Hip, hip, hooray!

BRUCE GARRIOCH -- Sun Media

, Last Updated: 8:58 AM ET

PHILADELPHIA -- As long as Daniel Alfredsson returns to the lineup as expected this week, he'll travel to Atlanta for the all-star game Sunday.

The Senators captain wasn't strong enough to suit up last night against the Flyers at the Wachovia Center, but expects to play tomorrow against the Panthers in Sunrise, Fla.

Alfredsson isn't letting a hip flexor injury -- suffered last Thursday vs. Carolina -- scuttle his plans to represent the Eastern Conference.

"If I'm playing, I assume I'm going to be playing (in the all-star game) and (I'll) be healthy, so it is not an issue. I haven't even thought about it."

Paddock, who will be behind the East bench, isn't discouraging Alfredsson from playing in the all-star game.

"That would be entirely up to him, but I don't think it's a strenuous (game) and I don't think it's going to aggravate any injury," said Paddock. "He wouldn't play, if it would. I trust (Alfredsson) to make the right decision."

Alfredsson was on the ice for the first time yesterday since suffering the injury. While his strength wasn't where it needed to be, Alfredsson's not worried.

"I skated 10-15 minutes and I felt okay, but it was not what I expected," said Alfredsson. "I could maybe go 60-to-70%, no problem. That last little push is not there. (Tomorrow) I think I'll be ready. If I feel good, I'm not going to wait one more day to play. If I feel good, I will play. It's just not where I want it to be to play a game."

OFF THE GLASS: The Sun has learned the Senators could announce a change to their scouting staff this week after wrapping up meetings with their bird dogs in Florida last week. The talk in NHL circles is the club and amateur scouting director Frank Jay have agreed to part ways. The 56-year-old Jay, whose best picks were D Andrej Meszaros and RW Patrick Eaves, has spent nine seasons with the Senators. It's expected assistant GM Tim Murray, a respected scout with 15 years of experience, will take over Jay's duties. The June entry draft will be held in Ottawa ... The Flyers are considered frontrunners to sign unrestricted free-agent C Peter Forsberg, who expects to decide where he'll play before the Feb. 26 trade deadline.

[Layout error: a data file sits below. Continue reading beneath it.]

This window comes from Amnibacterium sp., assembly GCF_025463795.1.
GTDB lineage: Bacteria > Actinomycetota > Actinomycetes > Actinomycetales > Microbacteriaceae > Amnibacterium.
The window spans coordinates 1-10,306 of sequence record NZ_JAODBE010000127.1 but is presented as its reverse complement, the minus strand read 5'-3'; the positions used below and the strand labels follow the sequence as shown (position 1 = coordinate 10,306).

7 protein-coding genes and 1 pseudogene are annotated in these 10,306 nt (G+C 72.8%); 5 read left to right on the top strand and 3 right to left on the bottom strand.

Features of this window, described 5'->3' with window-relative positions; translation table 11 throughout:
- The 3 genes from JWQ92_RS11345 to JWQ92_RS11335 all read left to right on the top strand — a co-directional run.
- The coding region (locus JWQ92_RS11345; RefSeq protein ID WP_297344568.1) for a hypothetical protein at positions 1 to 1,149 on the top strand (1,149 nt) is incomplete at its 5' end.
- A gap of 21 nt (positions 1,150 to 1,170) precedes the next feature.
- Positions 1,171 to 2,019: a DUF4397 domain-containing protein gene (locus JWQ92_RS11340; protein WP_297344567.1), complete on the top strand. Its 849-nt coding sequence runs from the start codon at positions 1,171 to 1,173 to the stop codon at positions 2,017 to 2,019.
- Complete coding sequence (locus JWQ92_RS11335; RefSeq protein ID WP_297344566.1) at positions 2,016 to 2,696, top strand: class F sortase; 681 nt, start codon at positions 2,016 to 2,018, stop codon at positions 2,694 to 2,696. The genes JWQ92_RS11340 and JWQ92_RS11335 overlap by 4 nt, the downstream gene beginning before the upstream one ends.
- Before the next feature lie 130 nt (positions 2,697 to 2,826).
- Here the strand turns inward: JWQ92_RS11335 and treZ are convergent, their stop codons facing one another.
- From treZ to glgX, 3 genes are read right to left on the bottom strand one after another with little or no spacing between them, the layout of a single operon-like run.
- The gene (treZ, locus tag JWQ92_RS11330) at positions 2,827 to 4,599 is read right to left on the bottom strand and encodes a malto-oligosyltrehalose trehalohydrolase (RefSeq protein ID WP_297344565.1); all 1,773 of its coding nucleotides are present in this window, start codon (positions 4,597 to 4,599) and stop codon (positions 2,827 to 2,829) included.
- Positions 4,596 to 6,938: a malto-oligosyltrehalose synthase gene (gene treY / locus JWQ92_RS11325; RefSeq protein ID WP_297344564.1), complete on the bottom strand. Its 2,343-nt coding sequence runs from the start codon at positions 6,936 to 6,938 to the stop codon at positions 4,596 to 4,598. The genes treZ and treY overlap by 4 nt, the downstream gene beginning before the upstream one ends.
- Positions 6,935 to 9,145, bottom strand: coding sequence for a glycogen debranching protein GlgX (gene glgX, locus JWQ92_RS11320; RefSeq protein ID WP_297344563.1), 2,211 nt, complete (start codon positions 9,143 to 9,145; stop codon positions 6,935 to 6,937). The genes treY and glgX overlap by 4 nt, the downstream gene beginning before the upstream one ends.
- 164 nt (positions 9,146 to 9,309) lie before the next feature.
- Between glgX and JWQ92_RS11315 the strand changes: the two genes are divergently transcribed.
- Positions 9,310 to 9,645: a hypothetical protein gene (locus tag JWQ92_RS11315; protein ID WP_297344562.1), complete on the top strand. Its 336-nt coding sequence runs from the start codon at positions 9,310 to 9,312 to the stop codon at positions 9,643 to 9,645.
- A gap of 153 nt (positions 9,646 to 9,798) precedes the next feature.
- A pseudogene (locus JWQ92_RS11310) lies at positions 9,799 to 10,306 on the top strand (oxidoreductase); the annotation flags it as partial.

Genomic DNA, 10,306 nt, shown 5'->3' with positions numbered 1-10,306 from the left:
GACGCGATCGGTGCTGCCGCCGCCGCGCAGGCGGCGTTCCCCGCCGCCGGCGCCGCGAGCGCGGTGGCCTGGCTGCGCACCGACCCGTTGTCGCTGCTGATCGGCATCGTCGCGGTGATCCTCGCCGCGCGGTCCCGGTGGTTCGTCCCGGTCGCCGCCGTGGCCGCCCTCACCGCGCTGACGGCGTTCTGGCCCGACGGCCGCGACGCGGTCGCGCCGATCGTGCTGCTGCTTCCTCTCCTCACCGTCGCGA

AROUND THE BOARDS: Senators GM Bryan Murray has had only brief discussions with Wade Redden's agent, Don Meehan, about the veteran blueliner's status as an unrestricted free agent next season. Meehan and Murray talked about Redden's future during the world junior championships in the Czech Republic, but no specifics were discussed. Redden said on the weekend he won't waive his "no movement" clause, but doesn't "expect to be asked (to do it) either" with the club making a run for the Stanley Cup. Senators owner Eugene Melnyk told the Sun Friday he'd leave any decision on Redden up to Murray. "When it comes to the hockey operations, I hire the best people for the job. They get paid to make the tough decisions." An NHL executive said he believes Redden, who is making $6.5 million (all terms US) this season, would get less -- $6 million a season -- on the market ... Speaking of Melnyk, the Senators left Philly late last night and will spend today at the owner's 4.5-km horse farm in Ocala, Fla., before continuing on to Fort Lauderdale this afternoon. Melnyk, whose horse breeding operations boast more than 200 thoroughbreds, has made the day at the Winding Oaks Farm an annual event for the players and Senators' staff.

ON THE POWER PLAY: Watch for RW Dany Heatley to return to the lineup sooner than expected. Indications were Heatley would be out 4-6 weeks after separating his shoulder Jan. 12 vs. Detroit. But the sniper accompanied the Senators on this road trip and has been skating on his own, less than a week after getting hurt. The Senators aren't going to rush Heatley, who won't be able to play in the all-star game, back into the lineup ... C Jason Spezza is no fan of the trend toward defensive hockey. He called the 2-0 loss to the Bolts Saturday "the new age of hockey" because even Tampa Bay is playing the trap. "Nobody wants to give up points and nobody wants to get scored on," said Spezza. "I guess that's the way it's going to be now, where teams just sit back. We've got a lot of offensive guys, but it's going to be a lot tougher. Special teams just become more important." Spezza said coaches want tight hockey. "They see how tight the standings are and everybody is still in it and that's why there's going to be no trades."


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